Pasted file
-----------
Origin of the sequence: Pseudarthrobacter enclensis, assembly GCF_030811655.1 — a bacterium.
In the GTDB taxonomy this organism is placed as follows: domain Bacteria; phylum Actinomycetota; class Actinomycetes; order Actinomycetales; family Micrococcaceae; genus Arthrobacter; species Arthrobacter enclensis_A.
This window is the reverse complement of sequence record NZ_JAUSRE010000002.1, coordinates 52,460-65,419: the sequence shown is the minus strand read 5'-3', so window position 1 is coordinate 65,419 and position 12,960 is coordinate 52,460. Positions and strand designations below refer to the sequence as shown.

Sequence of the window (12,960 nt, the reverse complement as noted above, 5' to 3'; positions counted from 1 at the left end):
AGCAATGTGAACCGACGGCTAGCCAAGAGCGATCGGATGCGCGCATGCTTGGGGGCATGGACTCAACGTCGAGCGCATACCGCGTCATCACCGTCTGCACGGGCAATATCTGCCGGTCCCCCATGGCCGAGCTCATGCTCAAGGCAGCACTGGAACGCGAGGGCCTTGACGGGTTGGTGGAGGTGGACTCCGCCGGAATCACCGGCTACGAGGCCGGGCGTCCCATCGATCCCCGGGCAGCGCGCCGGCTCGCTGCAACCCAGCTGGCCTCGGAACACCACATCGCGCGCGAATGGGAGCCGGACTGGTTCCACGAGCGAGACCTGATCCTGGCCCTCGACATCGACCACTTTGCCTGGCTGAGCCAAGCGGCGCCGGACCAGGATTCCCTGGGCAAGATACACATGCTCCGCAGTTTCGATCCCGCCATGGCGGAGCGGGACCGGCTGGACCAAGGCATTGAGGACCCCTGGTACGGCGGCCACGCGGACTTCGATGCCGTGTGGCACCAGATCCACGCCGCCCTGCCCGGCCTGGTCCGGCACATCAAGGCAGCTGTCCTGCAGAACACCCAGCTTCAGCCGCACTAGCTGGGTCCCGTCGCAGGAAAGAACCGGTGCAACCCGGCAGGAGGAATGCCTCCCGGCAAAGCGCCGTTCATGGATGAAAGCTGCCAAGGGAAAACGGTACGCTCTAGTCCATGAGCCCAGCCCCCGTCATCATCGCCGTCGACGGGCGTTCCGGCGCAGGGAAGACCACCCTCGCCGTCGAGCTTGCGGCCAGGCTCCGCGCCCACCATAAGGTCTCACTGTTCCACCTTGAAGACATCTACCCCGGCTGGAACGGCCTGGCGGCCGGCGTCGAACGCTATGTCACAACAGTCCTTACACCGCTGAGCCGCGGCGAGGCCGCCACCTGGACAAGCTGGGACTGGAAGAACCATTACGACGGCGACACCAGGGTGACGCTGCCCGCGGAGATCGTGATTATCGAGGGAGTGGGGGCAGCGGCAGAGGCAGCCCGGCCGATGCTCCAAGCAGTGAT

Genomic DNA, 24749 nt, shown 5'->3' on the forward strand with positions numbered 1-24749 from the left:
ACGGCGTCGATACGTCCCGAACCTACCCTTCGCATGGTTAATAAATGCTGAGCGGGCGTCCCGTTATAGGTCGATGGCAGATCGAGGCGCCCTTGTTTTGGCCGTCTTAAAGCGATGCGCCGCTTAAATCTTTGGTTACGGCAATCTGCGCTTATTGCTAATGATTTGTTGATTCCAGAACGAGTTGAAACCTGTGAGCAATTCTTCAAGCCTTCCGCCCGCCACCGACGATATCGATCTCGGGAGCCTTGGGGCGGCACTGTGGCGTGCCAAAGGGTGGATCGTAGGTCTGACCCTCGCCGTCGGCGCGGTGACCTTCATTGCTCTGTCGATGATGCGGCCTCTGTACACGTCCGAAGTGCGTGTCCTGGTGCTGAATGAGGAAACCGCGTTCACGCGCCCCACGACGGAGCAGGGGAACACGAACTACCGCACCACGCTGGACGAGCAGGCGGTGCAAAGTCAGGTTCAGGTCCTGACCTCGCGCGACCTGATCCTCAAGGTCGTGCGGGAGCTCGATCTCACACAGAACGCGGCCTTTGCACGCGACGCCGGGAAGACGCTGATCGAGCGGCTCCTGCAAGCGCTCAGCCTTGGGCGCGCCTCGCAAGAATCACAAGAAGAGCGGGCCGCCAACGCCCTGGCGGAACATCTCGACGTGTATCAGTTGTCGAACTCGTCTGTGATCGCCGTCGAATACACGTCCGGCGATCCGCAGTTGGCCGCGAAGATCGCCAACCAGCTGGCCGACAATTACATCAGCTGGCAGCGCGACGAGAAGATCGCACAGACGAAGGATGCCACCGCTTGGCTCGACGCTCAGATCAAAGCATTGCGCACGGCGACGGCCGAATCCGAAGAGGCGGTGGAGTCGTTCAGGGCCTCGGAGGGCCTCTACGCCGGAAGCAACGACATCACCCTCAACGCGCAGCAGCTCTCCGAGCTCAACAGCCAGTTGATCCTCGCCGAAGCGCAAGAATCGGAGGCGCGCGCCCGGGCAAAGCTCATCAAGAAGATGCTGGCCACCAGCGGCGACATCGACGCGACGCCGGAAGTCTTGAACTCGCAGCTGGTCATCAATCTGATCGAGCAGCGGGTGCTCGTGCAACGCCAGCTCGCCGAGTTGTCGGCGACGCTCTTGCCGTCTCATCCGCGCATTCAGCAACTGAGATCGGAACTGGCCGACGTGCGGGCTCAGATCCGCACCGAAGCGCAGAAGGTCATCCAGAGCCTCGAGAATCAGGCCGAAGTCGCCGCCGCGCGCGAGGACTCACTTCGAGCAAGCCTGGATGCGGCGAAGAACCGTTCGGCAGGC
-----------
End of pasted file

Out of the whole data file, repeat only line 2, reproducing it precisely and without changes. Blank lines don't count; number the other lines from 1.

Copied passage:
In the GTDB taxonomy this organism is placed as follows: domain Bacteria; phylum Actinomycetota; class Actinomycetes; order Actinomycetales; family Micrococcaceae; genus Arthrobacter; species Arthrobacter enclensis_A.